Posted on : August 10th 2021
Posted by : Sithara Chandran
The scholarly publishing industry has undergone significant changes over the last few decades, and with the pandemic outbreak, it became significant for the scholarly communication sector to understand and respond quickly to the new normal. Technology has played an essential role in refining the research and publication landscape. Over the years, digitization has become a vital element of every research and publishing aspect, thereby accelerating the overall publishing process.
Technology’s role in augmenting research and publication processes is a known fact. Over the years, the emphasis has shifted from unilateral passive scientific communication to outreach and engagement. Making relevant content easily discoverable is vital to create an impact, and digital innovations such as artificial intelligence, digital object identifiers, and search engine optimization can help achieve this.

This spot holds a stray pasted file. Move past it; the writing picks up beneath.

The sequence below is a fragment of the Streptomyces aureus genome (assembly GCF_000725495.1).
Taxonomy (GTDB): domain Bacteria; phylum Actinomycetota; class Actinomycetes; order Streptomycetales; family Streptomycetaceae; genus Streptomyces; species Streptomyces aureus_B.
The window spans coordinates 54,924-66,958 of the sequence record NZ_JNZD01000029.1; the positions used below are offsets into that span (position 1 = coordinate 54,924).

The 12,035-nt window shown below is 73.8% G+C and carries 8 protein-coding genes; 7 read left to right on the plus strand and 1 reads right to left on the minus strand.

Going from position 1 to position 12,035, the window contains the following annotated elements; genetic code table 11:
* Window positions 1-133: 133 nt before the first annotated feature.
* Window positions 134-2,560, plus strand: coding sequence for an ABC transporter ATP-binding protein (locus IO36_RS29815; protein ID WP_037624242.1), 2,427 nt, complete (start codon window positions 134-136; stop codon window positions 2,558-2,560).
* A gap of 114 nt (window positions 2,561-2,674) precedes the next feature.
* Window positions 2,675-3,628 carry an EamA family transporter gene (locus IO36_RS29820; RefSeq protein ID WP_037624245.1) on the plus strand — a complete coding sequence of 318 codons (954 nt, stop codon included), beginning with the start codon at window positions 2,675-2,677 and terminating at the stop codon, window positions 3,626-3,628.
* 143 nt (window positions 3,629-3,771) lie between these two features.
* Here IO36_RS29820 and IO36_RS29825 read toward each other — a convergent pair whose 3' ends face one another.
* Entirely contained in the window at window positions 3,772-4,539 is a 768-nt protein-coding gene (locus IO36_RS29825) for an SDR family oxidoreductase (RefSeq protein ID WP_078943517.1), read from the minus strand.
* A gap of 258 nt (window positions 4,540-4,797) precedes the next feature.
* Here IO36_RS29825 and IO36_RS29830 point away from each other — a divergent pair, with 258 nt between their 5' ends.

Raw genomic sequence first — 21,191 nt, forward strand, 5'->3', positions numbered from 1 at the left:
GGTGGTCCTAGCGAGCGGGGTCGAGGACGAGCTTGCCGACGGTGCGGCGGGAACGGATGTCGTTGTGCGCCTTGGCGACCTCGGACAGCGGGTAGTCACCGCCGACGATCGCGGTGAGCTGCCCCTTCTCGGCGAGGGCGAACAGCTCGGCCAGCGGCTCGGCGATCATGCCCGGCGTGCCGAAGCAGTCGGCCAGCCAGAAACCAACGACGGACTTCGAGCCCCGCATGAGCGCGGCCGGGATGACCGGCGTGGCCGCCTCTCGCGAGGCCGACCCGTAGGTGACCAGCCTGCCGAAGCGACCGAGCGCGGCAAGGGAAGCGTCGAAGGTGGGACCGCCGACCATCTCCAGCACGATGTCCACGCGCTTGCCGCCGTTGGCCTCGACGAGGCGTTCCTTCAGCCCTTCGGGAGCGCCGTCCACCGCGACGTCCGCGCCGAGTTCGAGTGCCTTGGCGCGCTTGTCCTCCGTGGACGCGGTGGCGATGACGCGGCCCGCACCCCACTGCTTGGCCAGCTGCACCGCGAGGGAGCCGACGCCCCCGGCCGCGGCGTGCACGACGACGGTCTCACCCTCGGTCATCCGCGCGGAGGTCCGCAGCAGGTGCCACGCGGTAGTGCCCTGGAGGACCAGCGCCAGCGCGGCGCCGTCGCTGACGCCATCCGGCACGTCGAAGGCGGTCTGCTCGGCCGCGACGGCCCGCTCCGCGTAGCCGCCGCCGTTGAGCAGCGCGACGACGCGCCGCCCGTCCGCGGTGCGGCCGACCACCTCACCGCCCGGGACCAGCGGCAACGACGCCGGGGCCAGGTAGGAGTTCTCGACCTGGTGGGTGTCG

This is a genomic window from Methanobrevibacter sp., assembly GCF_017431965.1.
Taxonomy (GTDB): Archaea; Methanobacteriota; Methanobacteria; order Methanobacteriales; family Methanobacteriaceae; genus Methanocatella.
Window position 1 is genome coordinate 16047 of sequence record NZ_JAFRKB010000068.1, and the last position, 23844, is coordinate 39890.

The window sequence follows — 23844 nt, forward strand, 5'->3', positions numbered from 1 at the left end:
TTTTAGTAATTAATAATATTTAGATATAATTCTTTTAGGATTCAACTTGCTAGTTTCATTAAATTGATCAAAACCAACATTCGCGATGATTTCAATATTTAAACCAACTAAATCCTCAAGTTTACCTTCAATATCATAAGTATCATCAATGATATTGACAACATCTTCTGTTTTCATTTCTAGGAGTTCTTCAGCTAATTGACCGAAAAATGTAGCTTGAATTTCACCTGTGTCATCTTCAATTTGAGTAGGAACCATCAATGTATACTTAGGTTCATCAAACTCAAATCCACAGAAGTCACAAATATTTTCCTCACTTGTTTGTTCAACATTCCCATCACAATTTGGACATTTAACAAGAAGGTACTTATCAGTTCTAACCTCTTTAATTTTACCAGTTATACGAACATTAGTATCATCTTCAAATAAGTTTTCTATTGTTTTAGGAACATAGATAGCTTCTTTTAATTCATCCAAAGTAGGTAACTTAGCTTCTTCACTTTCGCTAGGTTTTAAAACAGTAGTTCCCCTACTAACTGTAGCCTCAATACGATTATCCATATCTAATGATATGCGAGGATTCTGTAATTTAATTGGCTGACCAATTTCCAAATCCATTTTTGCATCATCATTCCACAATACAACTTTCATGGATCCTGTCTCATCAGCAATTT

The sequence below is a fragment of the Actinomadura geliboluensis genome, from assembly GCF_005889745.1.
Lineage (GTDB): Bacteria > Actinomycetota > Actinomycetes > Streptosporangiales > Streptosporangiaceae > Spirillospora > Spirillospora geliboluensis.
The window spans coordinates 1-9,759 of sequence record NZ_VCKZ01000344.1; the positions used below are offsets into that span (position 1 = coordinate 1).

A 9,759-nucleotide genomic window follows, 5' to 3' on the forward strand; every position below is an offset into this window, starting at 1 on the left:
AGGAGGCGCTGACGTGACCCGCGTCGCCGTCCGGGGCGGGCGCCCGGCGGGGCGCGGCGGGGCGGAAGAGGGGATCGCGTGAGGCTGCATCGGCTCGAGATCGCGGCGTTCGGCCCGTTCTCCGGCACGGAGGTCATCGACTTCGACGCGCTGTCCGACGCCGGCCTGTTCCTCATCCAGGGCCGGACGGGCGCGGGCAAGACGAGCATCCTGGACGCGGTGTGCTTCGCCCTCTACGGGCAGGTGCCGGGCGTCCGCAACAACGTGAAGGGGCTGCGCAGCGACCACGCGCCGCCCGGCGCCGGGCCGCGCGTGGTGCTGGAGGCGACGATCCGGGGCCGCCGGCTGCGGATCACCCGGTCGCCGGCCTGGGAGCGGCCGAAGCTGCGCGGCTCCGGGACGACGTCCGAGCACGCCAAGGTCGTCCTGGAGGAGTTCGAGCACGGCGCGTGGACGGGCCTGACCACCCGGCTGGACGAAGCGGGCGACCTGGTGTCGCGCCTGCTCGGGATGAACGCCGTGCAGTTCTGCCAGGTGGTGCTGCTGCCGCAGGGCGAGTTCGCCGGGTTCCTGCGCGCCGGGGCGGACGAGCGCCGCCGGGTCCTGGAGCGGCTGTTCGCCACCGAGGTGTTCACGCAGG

The digitization wave created new ways for researchers, publishers, authors, investors, and other stakeholders to demonstrate the impact of research in encouraging policy or practice and boosting user/reader engagement. Recent digitization initiatives and the development of new digital resources have further fuelled research initiatives. Scholars today have access to a wide range of information and related services. This has not only helped reduce their time to find relevant information but has also enabled ground-breaking research inquiry. The advent of digital libraries and other digital resources have opened up new opportunities for researchers with regard to accessing different types of information.